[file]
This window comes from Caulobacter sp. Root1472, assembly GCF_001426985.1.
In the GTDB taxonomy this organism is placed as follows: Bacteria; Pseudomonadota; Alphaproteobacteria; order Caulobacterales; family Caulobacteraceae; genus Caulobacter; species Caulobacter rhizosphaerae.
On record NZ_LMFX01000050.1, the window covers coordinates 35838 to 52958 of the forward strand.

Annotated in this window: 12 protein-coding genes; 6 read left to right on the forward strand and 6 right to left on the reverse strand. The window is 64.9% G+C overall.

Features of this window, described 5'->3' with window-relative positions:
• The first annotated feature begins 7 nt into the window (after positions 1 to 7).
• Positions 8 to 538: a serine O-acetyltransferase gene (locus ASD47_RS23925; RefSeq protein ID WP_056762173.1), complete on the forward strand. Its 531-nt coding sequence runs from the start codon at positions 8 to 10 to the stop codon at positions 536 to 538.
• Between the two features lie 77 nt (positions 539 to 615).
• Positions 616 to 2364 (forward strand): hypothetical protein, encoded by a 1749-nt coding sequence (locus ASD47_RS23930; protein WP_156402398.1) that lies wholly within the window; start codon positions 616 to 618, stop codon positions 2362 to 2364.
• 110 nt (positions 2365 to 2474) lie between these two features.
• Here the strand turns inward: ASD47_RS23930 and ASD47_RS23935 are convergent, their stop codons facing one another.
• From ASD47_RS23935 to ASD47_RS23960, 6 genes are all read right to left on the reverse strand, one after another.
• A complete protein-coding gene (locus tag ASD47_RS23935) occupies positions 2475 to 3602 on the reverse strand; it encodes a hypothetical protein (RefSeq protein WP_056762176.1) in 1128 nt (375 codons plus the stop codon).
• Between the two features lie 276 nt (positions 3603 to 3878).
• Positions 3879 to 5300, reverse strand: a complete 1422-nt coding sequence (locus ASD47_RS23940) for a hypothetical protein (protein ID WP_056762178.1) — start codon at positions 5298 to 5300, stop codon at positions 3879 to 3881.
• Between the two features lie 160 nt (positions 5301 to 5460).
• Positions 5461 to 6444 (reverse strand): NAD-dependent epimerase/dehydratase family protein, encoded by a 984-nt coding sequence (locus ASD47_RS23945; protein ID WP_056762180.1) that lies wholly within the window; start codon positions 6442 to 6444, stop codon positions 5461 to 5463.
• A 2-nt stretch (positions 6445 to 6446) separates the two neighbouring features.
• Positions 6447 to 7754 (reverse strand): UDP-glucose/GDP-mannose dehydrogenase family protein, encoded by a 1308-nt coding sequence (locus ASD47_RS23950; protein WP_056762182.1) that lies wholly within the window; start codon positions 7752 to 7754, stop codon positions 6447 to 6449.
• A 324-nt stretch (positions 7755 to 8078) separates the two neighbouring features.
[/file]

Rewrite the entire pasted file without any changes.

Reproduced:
This window comes from Caulobacter sp. Root1472, assembly GCF_001426985.1.
In the GTDB taxonomy this organism is placed as follows: Bacteria; Pseudomonadota; Alphaproteobacteria; order Caulobacterales; family Caulobacteraceae; genus Caulobacter; species Caulobacter rhizosphaerae.
On record NZ_LMFX01000050.1, the window covers coordinates 35838 to 52958 of the forward strand.

Annotated in this window: 12 protein-coding genes; 6 read left to right on the forward strand and 6 right to left on the reverse strand. The window is 64.9% G+C overall.

Features of this window, described 5'->3' with window-relative positions:
• The first annotated feature begins 7 nt into the window (after positions 1 to 7).
• Positions 8 to 538: a serine O-acetyltransferase gene (locus ASD47_RS23925; RefSeq protein ID WP_056762173.1), complete on the forward strand. Its 531-nt coding sequence runs from the start codon at positions 8 to 10 to the stop codon at positions 536 to 538.
• Between the two features lie 77 nt (positions 539 to 615).
• Positions 616 to 2364 (forward strand): hypothetical protein, encoded by a 1749-nt coding sequence (locus ASD47_RS23930; protein WP_156402398.1) that lies wholly within the window; start codon positions 616 to 618, stop codon positions 2362 to 2364.
• 110 nt (positions 2365 to 2474) lie between these two features.
• Here the strand turns inward: ASD47_RS23930 and ASD47_RS23935 are convergent, their stop codons facing one another.
• From ASD47_RS23935 to ASD47_RS23960, 6 genes are all read right to left on the reverse strand, one after another.
• A complete protein-coding gene (locus tag ASD47_RS23935) occupies positions 2475 to 3602 on the reverse strand; it encodes a hypothetical protein (RefSeq protein WP_056762176.1) in 1128 nt (375 codons plus the stop codon).
• Between the two features lie 276 nt (positions 3603 to 3878).
• Positions 3879 to 5300, reverse strand: a complete 1422-nt coding sequence (locus ASD47_RS23940) for a hypothetical protein (protein ID WP_056762178.1) — start codon at positions 5298 to 5300, stop codon at positions 3879 to 3881.
• Between the two features lie 160 nt (positions 5301 to 5460).
• Positions 5461 to 6444 (reverse strand): NAD-dependent epimerase/dehydratase family protein, encoded by a 984-nt coding sequence (locus ASD47_RS23945; protein ID WP_056762180.1) that lies wholly within the window; start codon positions 6442 to 6444, stop codon positions 5461 to 5463.
• A 2-nt stretch (positions 6445 to 6446) separates the two neighbouring features.
• Positions 6447 to 7754 (reverse strand): UDP-glucose/GDP-mannose dehydrogenase family protein, encoded by a 1308-nt coding sequence (locus ASD47_RS23950; protein WP_056762182.1) that lies wholly within the window; start codon positions 7752 to 7754, stop codon positions 6447 to 6449.
• A 324-nt stretch (positions 7755 to 8078) separates the two neighbouring features.